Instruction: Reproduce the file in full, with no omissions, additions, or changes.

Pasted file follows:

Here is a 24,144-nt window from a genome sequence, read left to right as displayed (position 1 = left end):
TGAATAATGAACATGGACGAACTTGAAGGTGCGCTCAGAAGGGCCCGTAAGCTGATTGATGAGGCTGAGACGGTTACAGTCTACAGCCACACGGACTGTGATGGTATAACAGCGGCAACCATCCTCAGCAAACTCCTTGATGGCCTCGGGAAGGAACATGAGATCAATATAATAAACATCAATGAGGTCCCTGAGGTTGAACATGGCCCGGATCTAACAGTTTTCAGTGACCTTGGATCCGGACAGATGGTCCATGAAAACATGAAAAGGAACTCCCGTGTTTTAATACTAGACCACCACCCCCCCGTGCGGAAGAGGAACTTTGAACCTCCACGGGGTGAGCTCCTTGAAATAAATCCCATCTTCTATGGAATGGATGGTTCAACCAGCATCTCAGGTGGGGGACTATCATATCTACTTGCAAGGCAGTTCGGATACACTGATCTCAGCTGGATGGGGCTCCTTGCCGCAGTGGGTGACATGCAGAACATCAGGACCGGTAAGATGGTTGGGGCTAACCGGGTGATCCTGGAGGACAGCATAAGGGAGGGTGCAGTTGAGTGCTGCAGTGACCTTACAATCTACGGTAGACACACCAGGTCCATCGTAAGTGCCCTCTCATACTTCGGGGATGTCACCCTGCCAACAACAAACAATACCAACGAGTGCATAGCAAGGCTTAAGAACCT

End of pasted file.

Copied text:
Here is a 24,144-nt window from a genome sequence, read left to right as displayed (position 1 = left end):
TGAATAATGAACATGGACGAACTTGAAGGTGCGCTCAGAAGGGCCCGTAAGCTGATTGATGAGGCTGAGACGGTTACAGTCTACAGCCACACGGACTGTGATGGTATAACAGCGGCAACCATCCTCAGCAAACTCCTTGATGGCCTCGGGAAGGAACATGAGATCAATATAATAAACATCAATGAGGTCCCTGAGGTTGAACATGGCCCGGATCTAACAGTTTTCAGTGACCTTGGATCCGGACAGATGGTCCATGAAAACATGAAAAGGAACTCCCGTGTTTTAATACTAGACCACCACCCCCCCGTGCGGAAGAGGAACTTTGAACCTCCACGGGGTGAGCTCCTTGAAATAAATCCCATCTTCTATGGAATGGATGGTTCAACCAGCATCTCAGGTGGGGGACTATCATATCTACTTGCAAGGCAGTTCGGATACACTGATCTCAGCTGGATGGGGCTCCTTGCCGCAGTGGGTGACATGCAGAACATCAGGACCGGTAAGATGGTTGGGGCTAACCGGGTGATCCTGGAGGACAGCATAAGGGAGGGTGCAGTTGAGTGCTGCAGTGACCTTACAATCTACGGTAGACACACCAGGTCCATCGTAAGTGCCCTCTCATACTTCGGGGATGTCACCCTGCCAACAACAAACAATACCAACGAGTGCATAGCAAGGCTTAAGAACCT